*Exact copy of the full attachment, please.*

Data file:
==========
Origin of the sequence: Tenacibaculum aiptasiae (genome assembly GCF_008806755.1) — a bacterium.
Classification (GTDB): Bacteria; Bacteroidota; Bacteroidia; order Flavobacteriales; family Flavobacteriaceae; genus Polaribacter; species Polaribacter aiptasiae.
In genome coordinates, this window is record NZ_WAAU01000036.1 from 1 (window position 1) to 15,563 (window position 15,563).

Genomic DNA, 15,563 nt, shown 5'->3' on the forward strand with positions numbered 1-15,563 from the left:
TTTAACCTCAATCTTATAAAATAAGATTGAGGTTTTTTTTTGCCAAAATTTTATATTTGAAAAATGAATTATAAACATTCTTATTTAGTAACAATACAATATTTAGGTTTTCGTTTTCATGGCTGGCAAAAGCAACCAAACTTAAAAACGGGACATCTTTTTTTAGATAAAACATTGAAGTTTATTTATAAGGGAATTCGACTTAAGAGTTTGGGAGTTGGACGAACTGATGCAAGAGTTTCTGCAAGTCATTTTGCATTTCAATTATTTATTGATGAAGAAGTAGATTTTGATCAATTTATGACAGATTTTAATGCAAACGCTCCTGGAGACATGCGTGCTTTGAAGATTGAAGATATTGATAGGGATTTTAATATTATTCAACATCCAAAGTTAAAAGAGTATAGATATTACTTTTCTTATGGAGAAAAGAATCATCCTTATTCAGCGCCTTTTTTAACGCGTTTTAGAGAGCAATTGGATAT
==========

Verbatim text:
Origin of the sequence: Tenacibaculum aiptasiae (genome assembly GCF_008806755.1) — a bacterium.
Classification (GTDB): Bacteria; Bacteroidota; Bacteroidia; order Flavobacteriales; family Flavobacteriaceae; genus Polaribacter; species Polaribacter aiptasiae.
In genome coordinates, this window is record NZ_WAAU01000036.1 from 1 (window position 1) to 15,563 (window position 15,563).

Genomic DNA, 15,563 nt, shown 5'->3' on the forward strand with positions numbered 1-15,563 from the left:
TTTAACCTCAATCTTATAAAATAAGATTGAGGTTTTTTTTTGCCAAAATTTTATATTTGAAAAATGAATTATAAACATTCTTATTTAGTAACAATACAATATTTAGGTTTTCGTTTTCATGGCTGGCAAAAGCAACCAAACTTAAAAACGGGACATCTTTTTTTAGATAAAACATTGAAGTTTATTTATAAGGGAATTCGACTTAAGAGTTTGGGAGTTGGACGAACTGATGCAAGAGTTTCTGCAAGTCATTTTGCATTTCAATTATTTATTGATGAAGAAGTAGATTTTGATCAATTTATGACAGATTTTAATGCAAACGCTCCTGGAGACATGCGTGCTTTGAAGATTGAAGATATTGATAGGGATTTTAATATTATTCAACATCCAAAGTTAAAAGAGTATAGATATTACTTTTCTTATGGAGAAAAGAATCATCCTTATTCAGCGCCTTTTTTAACGCGTTTTAGAGAGCAATTGGATAT